It's especially tough to be one of the last to get power back following a major outage – and knowing you're in that predicament. It's like being ignored by the wait staff in a restaurant, or having your family forget your birthday.
That was the situation confronting residents living along Snow Road near I-95 in the Edgewood area Friday afternoon, as they coped with their sixth day without electricity, thinking they had been forgotten by BGE.
The 15 homes on the street, which runs between Edgewood Road and Van Bibber Road, had gone without power from Sunday though Friday at that point. They were among the last of the estimated 65,000 BGE customers who lost power at one point during Superstorm Sandy who hadn't been reconnected.
The problem, according to one Snow Road resident, may have been related to a very old and very large cedar tree that had a limb hanging over the power line feeding the street.
The tree frequently fouls power lines during storms, said Irene Carroll, who lives at 2205 Snow Road.
"We've got one young man across the street, but most of us are retired and have been here for years," she explained before the BGE tree crew finally showed up. "One lady had to go to her daughter's house. I've fried hamburgers in the fireplace."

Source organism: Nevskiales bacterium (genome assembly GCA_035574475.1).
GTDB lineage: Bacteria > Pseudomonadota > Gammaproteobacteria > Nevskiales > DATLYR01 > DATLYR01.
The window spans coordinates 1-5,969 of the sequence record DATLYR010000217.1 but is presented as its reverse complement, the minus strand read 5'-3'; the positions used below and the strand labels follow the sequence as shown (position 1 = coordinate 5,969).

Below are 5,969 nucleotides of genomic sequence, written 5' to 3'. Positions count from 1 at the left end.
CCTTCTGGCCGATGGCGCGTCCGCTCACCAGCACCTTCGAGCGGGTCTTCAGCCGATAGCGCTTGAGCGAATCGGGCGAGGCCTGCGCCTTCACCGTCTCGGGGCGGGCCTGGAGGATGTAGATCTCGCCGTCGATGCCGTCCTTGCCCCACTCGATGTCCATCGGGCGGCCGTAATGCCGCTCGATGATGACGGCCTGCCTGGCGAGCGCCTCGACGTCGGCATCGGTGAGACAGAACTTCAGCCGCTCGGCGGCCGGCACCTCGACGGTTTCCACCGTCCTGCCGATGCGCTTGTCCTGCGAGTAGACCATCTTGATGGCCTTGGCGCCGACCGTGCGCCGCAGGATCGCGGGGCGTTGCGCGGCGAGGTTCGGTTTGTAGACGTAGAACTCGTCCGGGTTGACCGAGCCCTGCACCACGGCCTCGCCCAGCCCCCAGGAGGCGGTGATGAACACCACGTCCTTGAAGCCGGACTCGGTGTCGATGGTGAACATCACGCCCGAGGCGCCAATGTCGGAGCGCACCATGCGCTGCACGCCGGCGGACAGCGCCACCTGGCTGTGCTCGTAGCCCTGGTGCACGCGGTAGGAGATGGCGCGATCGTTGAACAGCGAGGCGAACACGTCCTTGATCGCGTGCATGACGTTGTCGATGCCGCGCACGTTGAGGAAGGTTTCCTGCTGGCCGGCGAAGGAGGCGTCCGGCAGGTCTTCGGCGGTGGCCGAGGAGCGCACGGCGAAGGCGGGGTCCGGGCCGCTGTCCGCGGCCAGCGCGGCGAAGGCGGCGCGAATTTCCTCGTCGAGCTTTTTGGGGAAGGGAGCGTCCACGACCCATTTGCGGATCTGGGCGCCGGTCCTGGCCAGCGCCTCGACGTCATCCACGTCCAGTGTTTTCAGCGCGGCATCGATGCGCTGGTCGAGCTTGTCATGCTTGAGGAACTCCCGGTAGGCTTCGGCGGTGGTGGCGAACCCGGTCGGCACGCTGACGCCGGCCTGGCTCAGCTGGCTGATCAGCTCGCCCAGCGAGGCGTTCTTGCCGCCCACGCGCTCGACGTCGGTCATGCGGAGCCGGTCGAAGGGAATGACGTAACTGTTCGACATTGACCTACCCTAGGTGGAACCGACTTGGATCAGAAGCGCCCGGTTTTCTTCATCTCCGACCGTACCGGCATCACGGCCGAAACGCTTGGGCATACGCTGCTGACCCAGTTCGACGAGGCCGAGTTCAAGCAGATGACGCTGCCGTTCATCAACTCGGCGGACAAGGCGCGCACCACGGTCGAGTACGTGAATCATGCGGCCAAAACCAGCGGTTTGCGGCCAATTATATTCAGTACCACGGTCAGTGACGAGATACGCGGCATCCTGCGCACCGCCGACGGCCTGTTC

The Carrolls have two freezers full of food they grow in their garden: butter beans, string beans and such.
"My son brought his generator over, so we've been able to keep the freezers and refrigerator on the generator," Carroll said. "Other than that, it's been like camping out unprepared."
She said they could run the furnace with the generator for a little while, but "you can't run [the generator] all the time."
"In the evening when we can't keep an eye on the fireplace, we run the furnace for a little bit," Carroll continued. "We also have a 56-year-old pecan tree in the back down on our shed, but it doesn't affect the electricity."